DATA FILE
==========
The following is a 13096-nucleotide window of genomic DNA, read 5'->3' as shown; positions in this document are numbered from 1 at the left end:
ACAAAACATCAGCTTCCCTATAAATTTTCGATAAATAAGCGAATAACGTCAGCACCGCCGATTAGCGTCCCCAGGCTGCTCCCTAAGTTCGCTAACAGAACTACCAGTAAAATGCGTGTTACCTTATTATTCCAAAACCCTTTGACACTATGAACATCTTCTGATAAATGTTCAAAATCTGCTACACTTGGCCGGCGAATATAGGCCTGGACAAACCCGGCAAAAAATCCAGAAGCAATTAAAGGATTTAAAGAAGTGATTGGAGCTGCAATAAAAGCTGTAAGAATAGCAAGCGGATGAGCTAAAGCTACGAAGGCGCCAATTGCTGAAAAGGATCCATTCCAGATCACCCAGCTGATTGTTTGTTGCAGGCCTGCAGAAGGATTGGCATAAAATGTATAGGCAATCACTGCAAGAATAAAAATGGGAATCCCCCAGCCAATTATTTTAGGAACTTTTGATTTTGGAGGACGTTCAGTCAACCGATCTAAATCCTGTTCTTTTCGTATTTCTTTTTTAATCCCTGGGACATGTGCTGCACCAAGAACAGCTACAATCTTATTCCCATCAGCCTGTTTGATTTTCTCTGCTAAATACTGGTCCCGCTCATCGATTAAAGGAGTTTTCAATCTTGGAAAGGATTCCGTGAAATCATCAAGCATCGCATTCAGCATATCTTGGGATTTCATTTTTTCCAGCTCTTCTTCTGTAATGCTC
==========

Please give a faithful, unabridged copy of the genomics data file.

The following is a 13096-nucleotide window of genomic DNA, read 5'->3' as shown; positions in this document are numbered from 1 at the left end:
ACAAAACATCAGCTTCCCTATAAATTTTCGATAAATAAGCGAATAACGTCAGCACCGCCGATTAGCGTCCCCAGGCTGCTCCCTAAGTTCGCTAACAGAACTACCAGTAAAATGCGTGTTACCTTATTATTCCAAAACCCTTTGACACTATGAACATCTTCTGATAAATGTTCAAAATCTGCTACACTTGGCCGGCGAATATAGGCCTGGACAAACCCGGCAAAAAATCCAGAAGCAATTAAAGGATTTAAAGAAGTGATTGGAGCTGCAATAAAAGCTGTAAGAATAGCAAGCGGATGAGCTAAAGCTACGAAGGCGCCAATTGCTGAAAAGGATCCATTCCAGATCACCCAGCTGATTGTTTGTTGCAGGCCTGCAGAAGGATTGGCATAAAATGTATAGGCAATCACTGCAAGAATAAAAATGGGAATCCCCCAGCCAATTATTTTAGGAACTTTTGATTTTGGAGGACGTTCAGTCAACCGATCTAAATCCTGTTCTTTTCGTATTTCTTTTTTAATCCCTGGGACATGTGCTGCACCAAGAACAGCTACAATCTTATTCCCATCAGCCTGTTTGATTTTCTCTGCTAAATACTGGTCCCGCTCATCGATTAAAGGAGTTTTCAATCTTGGAAAGGATTCCGTGAAATCATCAAGCATCGCATTCAGCATATCTTGGGATTTCATTTTTTCCAGCTCTTCTTCTGTAATGCTC